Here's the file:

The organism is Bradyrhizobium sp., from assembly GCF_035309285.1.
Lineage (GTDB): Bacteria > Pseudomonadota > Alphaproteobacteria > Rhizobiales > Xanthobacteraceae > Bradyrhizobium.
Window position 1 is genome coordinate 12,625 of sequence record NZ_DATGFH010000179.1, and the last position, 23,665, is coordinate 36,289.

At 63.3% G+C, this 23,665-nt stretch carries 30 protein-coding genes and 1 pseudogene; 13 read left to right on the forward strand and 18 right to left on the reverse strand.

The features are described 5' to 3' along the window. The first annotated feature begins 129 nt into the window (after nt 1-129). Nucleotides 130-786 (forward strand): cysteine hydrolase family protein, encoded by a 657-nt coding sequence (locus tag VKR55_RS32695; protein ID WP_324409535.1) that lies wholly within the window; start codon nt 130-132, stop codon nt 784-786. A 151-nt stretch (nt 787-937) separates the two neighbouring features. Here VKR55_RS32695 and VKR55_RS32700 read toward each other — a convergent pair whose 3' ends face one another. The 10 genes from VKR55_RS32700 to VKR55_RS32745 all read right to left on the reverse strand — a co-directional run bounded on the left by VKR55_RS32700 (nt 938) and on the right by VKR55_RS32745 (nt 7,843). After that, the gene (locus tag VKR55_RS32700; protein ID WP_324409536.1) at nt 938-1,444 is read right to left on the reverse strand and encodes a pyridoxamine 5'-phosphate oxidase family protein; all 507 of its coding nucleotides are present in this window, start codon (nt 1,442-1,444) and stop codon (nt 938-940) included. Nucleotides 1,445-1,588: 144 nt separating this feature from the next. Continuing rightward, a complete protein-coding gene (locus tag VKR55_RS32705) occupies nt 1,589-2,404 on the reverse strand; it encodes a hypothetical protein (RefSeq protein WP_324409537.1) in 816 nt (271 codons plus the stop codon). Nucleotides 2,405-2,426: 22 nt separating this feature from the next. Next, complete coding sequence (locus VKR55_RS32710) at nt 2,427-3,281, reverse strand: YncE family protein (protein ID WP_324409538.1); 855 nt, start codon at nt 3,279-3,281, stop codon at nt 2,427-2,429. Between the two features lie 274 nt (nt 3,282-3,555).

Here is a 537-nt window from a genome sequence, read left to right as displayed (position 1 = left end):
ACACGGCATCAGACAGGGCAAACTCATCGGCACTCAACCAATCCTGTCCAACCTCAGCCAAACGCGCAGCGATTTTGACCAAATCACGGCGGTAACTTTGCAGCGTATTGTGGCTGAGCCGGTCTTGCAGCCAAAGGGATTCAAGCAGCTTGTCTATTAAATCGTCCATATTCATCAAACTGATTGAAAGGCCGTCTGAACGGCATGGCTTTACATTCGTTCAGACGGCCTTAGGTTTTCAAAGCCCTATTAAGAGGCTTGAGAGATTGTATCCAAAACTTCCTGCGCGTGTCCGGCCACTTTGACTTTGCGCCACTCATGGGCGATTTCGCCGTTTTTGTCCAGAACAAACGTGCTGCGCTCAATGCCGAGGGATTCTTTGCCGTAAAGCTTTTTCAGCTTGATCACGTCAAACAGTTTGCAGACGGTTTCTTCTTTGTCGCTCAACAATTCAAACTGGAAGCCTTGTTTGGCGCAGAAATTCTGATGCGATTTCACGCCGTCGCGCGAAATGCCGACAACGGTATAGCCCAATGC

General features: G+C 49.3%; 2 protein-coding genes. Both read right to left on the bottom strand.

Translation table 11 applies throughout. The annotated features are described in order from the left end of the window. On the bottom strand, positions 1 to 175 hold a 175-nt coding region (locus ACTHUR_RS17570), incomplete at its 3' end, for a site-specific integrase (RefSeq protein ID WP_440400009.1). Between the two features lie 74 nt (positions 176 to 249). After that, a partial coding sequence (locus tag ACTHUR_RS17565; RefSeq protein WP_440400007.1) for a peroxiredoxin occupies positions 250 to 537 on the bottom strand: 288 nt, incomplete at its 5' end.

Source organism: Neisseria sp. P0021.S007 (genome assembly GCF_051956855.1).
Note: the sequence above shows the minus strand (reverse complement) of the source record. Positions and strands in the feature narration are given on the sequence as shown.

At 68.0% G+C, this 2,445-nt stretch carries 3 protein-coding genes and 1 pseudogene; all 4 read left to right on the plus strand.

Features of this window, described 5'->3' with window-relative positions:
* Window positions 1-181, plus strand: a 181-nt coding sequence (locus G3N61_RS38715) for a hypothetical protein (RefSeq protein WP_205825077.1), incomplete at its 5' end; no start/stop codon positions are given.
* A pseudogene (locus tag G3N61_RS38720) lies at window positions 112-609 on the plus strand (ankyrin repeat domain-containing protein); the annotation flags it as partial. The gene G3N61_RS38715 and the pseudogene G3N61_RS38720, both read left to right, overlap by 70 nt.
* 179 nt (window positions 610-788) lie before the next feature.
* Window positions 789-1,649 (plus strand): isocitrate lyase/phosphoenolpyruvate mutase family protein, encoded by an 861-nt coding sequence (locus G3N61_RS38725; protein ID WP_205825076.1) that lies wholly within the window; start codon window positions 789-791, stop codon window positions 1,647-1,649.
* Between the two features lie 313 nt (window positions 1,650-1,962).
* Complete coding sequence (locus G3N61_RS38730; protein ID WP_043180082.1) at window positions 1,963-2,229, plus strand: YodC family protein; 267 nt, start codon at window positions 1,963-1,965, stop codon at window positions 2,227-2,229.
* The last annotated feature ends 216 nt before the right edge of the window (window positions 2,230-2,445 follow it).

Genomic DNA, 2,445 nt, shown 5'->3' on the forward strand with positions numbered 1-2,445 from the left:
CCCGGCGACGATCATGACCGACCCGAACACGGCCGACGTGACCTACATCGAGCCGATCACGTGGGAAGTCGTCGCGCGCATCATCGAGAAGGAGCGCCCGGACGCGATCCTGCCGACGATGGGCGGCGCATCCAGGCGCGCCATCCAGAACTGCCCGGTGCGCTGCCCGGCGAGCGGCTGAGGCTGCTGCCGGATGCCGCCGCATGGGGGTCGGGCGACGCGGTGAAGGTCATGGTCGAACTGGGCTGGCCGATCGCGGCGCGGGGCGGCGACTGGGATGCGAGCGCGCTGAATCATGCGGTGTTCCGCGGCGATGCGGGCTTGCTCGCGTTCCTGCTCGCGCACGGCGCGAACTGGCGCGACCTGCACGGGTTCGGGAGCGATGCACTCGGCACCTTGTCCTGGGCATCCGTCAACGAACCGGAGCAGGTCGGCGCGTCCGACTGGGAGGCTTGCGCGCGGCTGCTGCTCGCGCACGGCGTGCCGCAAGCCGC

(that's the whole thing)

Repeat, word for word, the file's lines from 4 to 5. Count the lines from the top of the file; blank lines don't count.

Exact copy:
At 63.3% G+C, this 23,665-nt stretch carries 30 protein-coding genes and 1 pseudogene; 13 read left to right on the forward strand and 18 right to left on the reverse strand.

The features are described 5' to 3' along the window. The first annotated feature begins 129 nt into the window (after nt 1-129). Nucleotides 130-786 (forward strand): cysteine hydrolase family protein, encoded by a 657-nt coding sequence (locus tag VKR55_RS32695; protein ID WP_324409535.1) that lies wholly within the window; start codon nt 130-132, stop codon nt 784-786. A 151-nt stretch (nt 787-937) separates the two neighbouring features. Here VKR55_RS32695 and VKR55_RS32700 read toward each other — a convergent pair whose 3' ends face one another. The 10 genes from VKR55_RS32700 to VKR55_RS32745 all read right to left on the reverse strand — a co-directional run bounded on the left by VKR55_RS32700 (nt 938) and on the right by VKR55_RS32745 (nt 7,843). After that, the gene (locus tag VKR55_RS32700; protein ID WP_324409536.1) at nt 938-1,444 is read right to left on the reverse strand and encodes a pyridoxamine 5'-phosphate oxidase family protein; all 507 of its coding nucleotides are present in this window, start codon (nt 1,442-1,444) and stop codon (nt 938-940) included. Nucleotides 1,445-1,588: 144 nt separating this feature from the next. Continuing rightward, a complete protein-coding gene (locus tag VKR55_RS32705) occupies nt 1,589-2,404 on the reverse strand; it encodes a hypothetical protein (RefSeq protein WP_324409537.1) in 816 nt (271 codons plus the stop codon). Nucleotides 2,405-2,426: 22 nt separating this feature from the next. Next, complete coding sequence (locus VKR55_RS32710) at nt 2,427-3,281, reverse strand: YncE family protein (protein ID WP_324409538.1); 855 nt, start codon at nt 3,279-3,281, stop codon at nt 2,427-2,429. Between the two features lie 274 nt (nt 3,282-3,555).